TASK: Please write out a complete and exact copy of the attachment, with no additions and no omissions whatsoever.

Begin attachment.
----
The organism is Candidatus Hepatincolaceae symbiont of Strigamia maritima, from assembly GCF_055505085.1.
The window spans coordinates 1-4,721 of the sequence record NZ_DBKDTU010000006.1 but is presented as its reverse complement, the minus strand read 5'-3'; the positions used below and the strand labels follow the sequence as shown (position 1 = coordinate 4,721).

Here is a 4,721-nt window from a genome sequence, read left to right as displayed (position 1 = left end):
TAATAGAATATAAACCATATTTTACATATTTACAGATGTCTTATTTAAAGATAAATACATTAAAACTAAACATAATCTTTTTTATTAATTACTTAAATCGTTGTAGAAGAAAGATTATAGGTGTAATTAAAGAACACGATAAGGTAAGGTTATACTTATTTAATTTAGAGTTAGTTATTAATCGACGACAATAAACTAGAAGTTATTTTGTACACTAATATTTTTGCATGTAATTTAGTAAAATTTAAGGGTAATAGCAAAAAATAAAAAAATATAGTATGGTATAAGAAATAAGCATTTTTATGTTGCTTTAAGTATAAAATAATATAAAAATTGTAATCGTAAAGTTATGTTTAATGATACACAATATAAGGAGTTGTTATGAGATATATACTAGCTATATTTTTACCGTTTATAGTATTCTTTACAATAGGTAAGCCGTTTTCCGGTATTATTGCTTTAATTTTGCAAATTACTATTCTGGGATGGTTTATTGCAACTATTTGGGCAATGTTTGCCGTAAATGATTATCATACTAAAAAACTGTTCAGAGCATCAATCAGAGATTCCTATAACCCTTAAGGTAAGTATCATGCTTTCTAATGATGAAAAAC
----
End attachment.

The organism is Candidatus Hepatincolaceae symbiont of Strigamia maritima, from assembly GCF_055505085.1.
The window spans coordinates 1-4,721 of the sequence record NZ_DBKDTU010000006.1 but is presented as its reverse complement, the minus strand read 5'-3'; the positions used below and the strand labels follow the sequence as shown (position 1 = coordinate 4,721).

Here is a 4,721-nt window from a genome sequence, read left to right as displayed (position 1 = left end):
TAATAGAATATAAACCATATTTTACATATTTACAGATGTCTTATTTAAAGATAAATACATTAAAACTAAACATAATCTTTTTTATTAATTACTTAAATCGTTGTAGAAGAAAGATTATAGGTGTAATTAAAGAACACGATAAGGTAAGGTTATACTTATTTAATTTAGAGTTAGTTATTAATCGACGACAATAAACTAGAAGTTATTTTGTACACTAATATTTTTGCATGTAATTTAGTAAAATTTAAGGGTAATAGCAAAAAATAAAAAAATATAGTATGGTATAAGAAATAAGCATTTTTATGTTGCTTTAAGTATAAAATAATATAAAAATTGTAATCGTAAAGTTATGTTTAATGATACACAATATAAGGAGTTGTTATGAGATATATACTAGCTATATTTTTACCGTTTATAGTATTCTTTACAATAGGTAAGCCGTTTTCCGGTATTATTGCTTTAATTTTGCAAATTACTATTCTGGGATGGTTTATTGCAACTATTTGGGCAATGTTTGCCGTAAATGATTATCATACTAAAAAACTGTTCAGAGCATCAATCAGAGATTCCTATAACCCTTAAGGTAAGTATCATGCTTTCTAATGATGAAAAAC